For as long as I can remember, I’ve really loved eating rice. I don’t have data on it or anything, but I would guess that I enjoy it more than the average person. As a kid, the one thing that my favorite dinners — chili, chicken pot pie — had in common was that my parents consistently served them with a side of white rice. I have a very distinct memory of my mom explaining to me that most Chinese takeout restaurants are not in the habit of offering rice as a standard add-on for noodle dishes, and certainly not as a side for fried rice. (Even as a wiser, more rational adult, I maintain that there is nothing wrong with this option.)
Now that you know these somewhat embarrassing rice-related stories about me, it should hardly come as a surprise that my parents gifted me with my very own rice cooker when I was a sophomore in college, and that I was EXCITED ABOUT IT. As a second-year student, I had a basic galley kitchen in my dorm room, and I’d spent the first semester trying to figure out how to use it most effectively. I’d left home with a respectable set of cooking skills and an interest in learning more, and my stepmom — who is the one responsible for almost all of said cooking skills — was always looking for opportunities to help and teach. Knowing that I’d been fascinated with her rice cooker for the past few years, she must have felt pretty confident that the rice cooker would be a successful Christmas present.
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And it was! For as long as I’d been aware of the machinations that went down in the kitchen at home, I’d been curious about the rice cooker. Every time my stepmom used it, it produced the most flawless batch of rice. (I suppose that an appliance that only officially has one job should do that job flawlessly, but it still deeply impressed me.) How was the rice so fluffy? How was it always the right temperature? Why did it seem to even smell better when it was made in the rice cooker? Having made my fair share of attempts at stovetop rice, it was inconceivable to me that a process that was so frustrating manually could be streamlined so beautifully with an appliance that I was told wasn’t even cutting-edge.
I didn’t care how old-school the technology was, though. I was happy to say goodbye to my days of over-boiling and burned rice, and I returned to the dorms for the second semester with my rice cooker ready to go. I could tell we were going to be a great team.
My diet in college consisted of many, many bags of frozen veggie steamers, and I put my shiny new appliance to work, whipping up batches of brown rice at the beginning of every week to mix with whatever vegetables were on the menu. Yes, the fluffy, perfect rice was everything I’d wanted it to be. But it wasn’t long before I started experimenting with the rice cooker. I had recently started hearing about all of these cool, new-to-me grains, especially quinoa and farro, and I was excited to give them a try. The instructions for making these grains on the stovetop seemed to present many of the same frustrations I’d stumbled on when making rice pre-rice cooker. Spoiled by my new favorite appliance, I decided that I could not be expected to deal with those frustrations, so I made my first-ever batches of quinoa and farro directly in the rice cooker. It took me a while to get the water ratios right, but before long, I had it down to a science. And I really loved the results!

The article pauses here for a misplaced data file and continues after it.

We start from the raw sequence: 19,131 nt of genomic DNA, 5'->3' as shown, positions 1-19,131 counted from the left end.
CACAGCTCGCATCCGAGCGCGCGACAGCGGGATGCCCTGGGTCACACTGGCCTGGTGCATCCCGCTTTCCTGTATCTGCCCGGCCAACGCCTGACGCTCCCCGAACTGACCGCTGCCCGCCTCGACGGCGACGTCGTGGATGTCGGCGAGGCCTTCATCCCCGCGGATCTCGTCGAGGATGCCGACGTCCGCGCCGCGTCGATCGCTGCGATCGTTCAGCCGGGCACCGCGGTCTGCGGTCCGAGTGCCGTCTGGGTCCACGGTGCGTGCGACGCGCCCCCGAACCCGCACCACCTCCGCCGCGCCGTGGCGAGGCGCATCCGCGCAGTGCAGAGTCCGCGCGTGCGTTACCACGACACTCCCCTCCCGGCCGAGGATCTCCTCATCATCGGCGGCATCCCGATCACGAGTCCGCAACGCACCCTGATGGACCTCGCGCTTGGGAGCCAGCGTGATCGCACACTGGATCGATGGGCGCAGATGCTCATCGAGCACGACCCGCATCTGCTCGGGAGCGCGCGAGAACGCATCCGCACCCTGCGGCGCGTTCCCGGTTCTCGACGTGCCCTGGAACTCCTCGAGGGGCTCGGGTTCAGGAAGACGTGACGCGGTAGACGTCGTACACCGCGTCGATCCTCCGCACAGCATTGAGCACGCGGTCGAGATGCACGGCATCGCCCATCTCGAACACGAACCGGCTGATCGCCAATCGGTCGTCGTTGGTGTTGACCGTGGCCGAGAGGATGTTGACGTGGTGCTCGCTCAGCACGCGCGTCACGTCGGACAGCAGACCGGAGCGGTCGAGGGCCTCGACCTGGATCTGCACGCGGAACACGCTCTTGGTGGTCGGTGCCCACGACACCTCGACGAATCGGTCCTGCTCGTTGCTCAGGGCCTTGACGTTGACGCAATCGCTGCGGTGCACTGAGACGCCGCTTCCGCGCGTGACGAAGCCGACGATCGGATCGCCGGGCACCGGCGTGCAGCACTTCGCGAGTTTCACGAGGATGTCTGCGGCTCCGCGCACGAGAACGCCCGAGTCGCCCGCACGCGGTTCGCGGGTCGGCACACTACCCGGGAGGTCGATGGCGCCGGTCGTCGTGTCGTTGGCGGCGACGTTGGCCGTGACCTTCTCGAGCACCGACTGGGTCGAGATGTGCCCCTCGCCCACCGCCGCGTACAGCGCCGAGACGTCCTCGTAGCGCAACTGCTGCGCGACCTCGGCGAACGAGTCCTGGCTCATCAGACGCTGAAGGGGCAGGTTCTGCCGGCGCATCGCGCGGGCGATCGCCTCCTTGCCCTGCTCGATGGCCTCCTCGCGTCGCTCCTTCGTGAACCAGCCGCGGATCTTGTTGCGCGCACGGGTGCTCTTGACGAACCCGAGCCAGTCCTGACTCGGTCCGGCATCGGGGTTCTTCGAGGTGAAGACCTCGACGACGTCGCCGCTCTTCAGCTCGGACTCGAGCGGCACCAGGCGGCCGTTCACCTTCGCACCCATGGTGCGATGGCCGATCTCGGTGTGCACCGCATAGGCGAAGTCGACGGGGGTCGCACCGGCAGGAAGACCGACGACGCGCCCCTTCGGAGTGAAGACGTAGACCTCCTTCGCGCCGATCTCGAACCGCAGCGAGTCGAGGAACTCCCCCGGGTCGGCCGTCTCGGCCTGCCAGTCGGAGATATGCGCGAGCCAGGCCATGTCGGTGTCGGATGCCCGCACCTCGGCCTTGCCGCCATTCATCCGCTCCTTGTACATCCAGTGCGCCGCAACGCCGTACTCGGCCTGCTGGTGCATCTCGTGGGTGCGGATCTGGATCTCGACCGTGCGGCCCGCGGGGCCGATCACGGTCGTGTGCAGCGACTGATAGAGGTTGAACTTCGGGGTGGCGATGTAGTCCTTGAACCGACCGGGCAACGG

By the end of sophomore year, I had (somewhat) successfully cooked other items in my rice cooker: lentils, pasta, polenta, to name a few. It was clear to me that some of these items — namely, pasta — were not necessarily made better by being prepared in the appliance, but the point was that it worked! I had yet to meet a fellow college student in possession of a rice cooker, and it felt like a secret weapon. After finals, I packed up my rice cooker for the summer, knowing it would be coming back junior year.
The rice cooker did, in fact, return to campus junior year, and again senior year. Since then, I’ve owned three different rice cookers, upgrading to slightly nicer models between apartments and to commemorate various life phases. Now, I’m also the proud owner of an Instant Pot and a slow cooker, and while I’m happy to sing their praises, I can honestly say that I still believe it’s the rice cooker that is the best small appliance.
I’m willing to admit that nostalgia has a role to play in this for me, but I also think there’s something to be said about the simplicity of the rice cooker. All of the models that I’ve owned over the years have been substantially smaller than my Instant Pot and Crock-Pot, making them much lighter and easier to navigate from cabinet to counter and back again. There are minimal buttons and switches — likely, just a simple on/off switch or cook/warm buttons. More advanced appliances are fun to learn to use over time, but they also leave plenty of room for error (I speak from experience). It’s really hard to mess something up in the rice cooker. Take it from a girl who used one to make a full batch of rotini pasta in a college dorm.
Related: How To Make Rice in a Rice Cooker
Rice cookers are, in fact, capable of churning out beautifully cooked batches of more than just, well, rice. Even as a non-college student, I use mine several times a week to prepare brown rice, quinoa, farro, polenta, and bulgur wheat. It’s easy to set up and takes all the stress out of side dishes. It also makes me look really good when it comes time to bring a salad to a potluck dinner. (Who knew that quinoa could make a salad seem so fancy?)
I do think that there’s something to be said about the simplicity of the rice cooker. While there always seems to be a trendy new version of the Instant Pot, the rice cooker remains the same … and rice itself remains inexplicably delicious.
Do you agree or disagree? Discuss in the comments below.
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